We’ve never had eggs with our Christmas dinner before, but we bet it would be eggsquisite!
In the last newsletter we asked you to make the most of the snow and send us your photos. You didn’t disappoint, and all your brilliant pics go to show what fun you had. Our favourite photo was from the Steel family, of the final touches being made to an impressive giant snow chicken. It looks as though they have had eggsperience in building snow poultry before. You will be receiving some goodies shortly.
The eggsperts say we will be getting another cold spell shortly so we can eggspect so see snow chickens in gardens all over the country once more. Maybe there will be some rabbits popping up this time too!
It’s always nice to hear from happy Omlet customers, and this month we received a letter from a lady passionate about her eglu and chickens. She wrote us this poem, and we couldn’t resist sharing it with you!
Two young ladies came into our lives
Neither is married nor yet to be wives
They came unexpected. They brought their own space
A tidy abode, so expensive a place
There’s a sleeping compartment, there’s exercise for the mood
Water laid on, and a good store of food
They are quietly behaving, in their own place
An example to any of the human race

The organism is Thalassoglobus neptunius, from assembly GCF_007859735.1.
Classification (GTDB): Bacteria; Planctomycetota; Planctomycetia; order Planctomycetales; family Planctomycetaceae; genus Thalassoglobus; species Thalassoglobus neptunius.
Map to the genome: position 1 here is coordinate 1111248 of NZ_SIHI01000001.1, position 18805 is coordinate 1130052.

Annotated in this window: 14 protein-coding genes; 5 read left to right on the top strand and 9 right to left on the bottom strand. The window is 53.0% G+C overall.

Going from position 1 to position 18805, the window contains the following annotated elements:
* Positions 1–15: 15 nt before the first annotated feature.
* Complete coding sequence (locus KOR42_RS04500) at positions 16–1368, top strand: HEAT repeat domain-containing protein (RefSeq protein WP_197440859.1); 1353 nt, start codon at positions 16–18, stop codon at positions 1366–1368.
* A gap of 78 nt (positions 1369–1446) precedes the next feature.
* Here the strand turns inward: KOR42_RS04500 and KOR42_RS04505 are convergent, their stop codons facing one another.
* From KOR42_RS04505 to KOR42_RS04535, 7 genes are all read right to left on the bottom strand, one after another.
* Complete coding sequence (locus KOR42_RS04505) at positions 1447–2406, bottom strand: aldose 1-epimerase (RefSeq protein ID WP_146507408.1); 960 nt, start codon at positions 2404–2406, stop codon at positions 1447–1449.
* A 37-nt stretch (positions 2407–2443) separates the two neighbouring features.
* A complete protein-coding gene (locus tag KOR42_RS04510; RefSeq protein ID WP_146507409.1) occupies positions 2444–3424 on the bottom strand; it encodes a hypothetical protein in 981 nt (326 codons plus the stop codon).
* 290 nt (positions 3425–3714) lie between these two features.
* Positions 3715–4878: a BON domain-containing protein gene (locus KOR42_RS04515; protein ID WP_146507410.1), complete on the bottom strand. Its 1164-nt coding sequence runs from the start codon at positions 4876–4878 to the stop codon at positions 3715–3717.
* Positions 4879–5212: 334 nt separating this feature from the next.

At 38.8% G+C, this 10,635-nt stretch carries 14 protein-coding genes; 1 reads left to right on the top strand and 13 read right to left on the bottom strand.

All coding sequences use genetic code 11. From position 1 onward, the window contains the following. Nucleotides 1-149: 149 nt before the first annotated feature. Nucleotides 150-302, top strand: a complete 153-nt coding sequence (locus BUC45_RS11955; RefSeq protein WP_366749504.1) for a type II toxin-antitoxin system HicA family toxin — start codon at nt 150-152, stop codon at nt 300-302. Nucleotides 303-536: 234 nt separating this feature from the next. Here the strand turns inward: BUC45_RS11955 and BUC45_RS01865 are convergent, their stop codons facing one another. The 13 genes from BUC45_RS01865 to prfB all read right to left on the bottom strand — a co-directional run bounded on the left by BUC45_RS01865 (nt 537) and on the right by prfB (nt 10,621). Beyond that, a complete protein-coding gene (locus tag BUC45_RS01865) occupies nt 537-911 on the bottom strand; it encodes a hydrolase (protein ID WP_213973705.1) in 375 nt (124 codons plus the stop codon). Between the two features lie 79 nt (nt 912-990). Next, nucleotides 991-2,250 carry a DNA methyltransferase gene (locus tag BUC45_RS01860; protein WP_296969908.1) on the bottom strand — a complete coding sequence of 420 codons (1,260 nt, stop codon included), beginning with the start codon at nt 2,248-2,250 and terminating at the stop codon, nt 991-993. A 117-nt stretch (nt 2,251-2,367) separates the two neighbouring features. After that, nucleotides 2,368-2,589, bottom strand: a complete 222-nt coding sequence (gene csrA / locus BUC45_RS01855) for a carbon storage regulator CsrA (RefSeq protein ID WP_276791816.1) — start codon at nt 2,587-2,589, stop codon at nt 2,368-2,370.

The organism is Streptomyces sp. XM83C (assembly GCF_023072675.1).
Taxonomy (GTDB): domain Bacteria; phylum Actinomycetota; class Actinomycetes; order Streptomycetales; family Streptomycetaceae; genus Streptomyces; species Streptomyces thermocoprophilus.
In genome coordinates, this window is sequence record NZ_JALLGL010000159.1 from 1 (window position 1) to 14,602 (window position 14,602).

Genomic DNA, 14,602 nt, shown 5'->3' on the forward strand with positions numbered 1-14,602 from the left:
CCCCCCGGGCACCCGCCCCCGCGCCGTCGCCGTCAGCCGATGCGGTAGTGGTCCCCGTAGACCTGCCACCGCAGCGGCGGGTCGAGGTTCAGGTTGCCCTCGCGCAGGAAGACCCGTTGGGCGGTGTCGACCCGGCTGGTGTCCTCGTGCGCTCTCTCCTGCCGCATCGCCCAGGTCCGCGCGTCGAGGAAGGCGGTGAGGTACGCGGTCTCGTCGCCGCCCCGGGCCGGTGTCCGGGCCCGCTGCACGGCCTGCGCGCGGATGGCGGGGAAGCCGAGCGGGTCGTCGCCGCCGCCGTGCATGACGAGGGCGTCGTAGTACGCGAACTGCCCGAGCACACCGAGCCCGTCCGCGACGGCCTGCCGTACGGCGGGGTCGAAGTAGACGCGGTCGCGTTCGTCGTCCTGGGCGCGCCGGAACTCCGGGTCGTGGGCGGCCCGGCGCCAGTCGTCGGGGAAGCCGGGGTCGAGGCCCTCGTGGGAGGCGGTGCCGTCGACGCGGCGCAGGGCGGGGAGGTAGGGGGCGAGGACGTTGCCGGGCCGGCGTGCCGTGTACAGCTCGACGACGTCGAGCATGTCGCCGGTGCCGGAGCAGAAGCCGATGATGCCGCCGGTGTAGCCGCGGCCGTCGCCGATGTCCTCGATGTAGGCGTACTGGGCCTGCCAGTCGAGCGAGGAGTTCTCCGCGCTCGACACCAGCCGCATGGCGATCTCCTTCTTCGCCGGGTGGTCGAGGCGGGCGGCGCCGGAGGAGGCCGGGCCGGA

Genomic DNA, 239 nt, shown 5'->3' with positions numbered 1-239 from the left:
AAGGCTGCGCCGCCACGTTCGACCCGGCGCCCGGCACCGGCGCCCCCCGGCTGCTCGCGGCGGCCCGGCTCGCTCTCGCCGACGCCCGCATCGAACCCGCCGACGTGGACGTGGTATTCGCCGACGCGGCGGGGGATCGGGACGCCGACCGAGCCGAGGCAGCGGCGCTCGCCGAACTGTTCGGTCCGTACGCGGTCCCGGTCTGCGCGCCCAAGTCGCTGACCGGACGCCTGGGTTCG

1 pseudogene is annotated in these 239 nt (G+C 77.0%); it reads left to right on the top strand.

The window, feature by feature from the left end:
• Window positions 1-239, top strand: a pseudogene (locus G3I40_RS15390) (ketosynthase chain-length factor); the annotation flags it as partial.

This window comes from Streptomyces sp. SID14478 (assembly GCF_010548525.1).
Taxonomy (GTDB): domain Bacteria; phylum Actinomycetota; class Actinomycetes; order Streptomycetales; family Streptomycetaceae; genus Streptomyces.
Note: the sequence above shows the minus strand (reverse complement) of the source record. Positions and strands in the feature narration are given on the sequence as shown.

* * *
Oh yes, you must see. I haven’t said
“These lovely young ladies are specially bred”
We feed ’em and cosset ’em and what do they do?
They lay us two eggs and leave fertiliser too. (poo)
Money Saving Eggspert
Could you give Martin Lewis a run for his money? With many of us watching the pennies and trying to be more eco-friendly these days, we are looking for someone to write a newsletter column every month on saving money. Think ‘how to make your own soap’, ‘what to do with empty jars’ and ‘how to make the most of your leftovers’.
If you enjoy reading our newsletter and you would like to be a part of it (and get paid for the privilege) just email firstname.lastname@example.org with your top money saving tip!
Do you Tweet?
Now for some eggciting news if you are familiar with the world of tweets. No, we are not talking about birds in the garden singing songs, we mean the 21st century craze that every celebrity is taking part in. And we have now joined the Twitter phenomenom. Follow us and you will be the first to know what is happening in the world of Omlet. Click here to follow!
Can you Flip the Perfect Pancake
Yes, we know it’s still January, but with just over two weeks to go until pancake day we thought it was about time to give you your first reminder of the annual pancake flippping competition. There is lots of time to practise your flipping before the big day so there are no eggscuses not to see some cracking photos. Use this time wisely; perfect your pancake batter, discover the most effeggtive cooking temperature and get that wrist action accurate. Then the only thing you need to worry about is getting someone to take photo eggsactly when your pancake’s mid flip.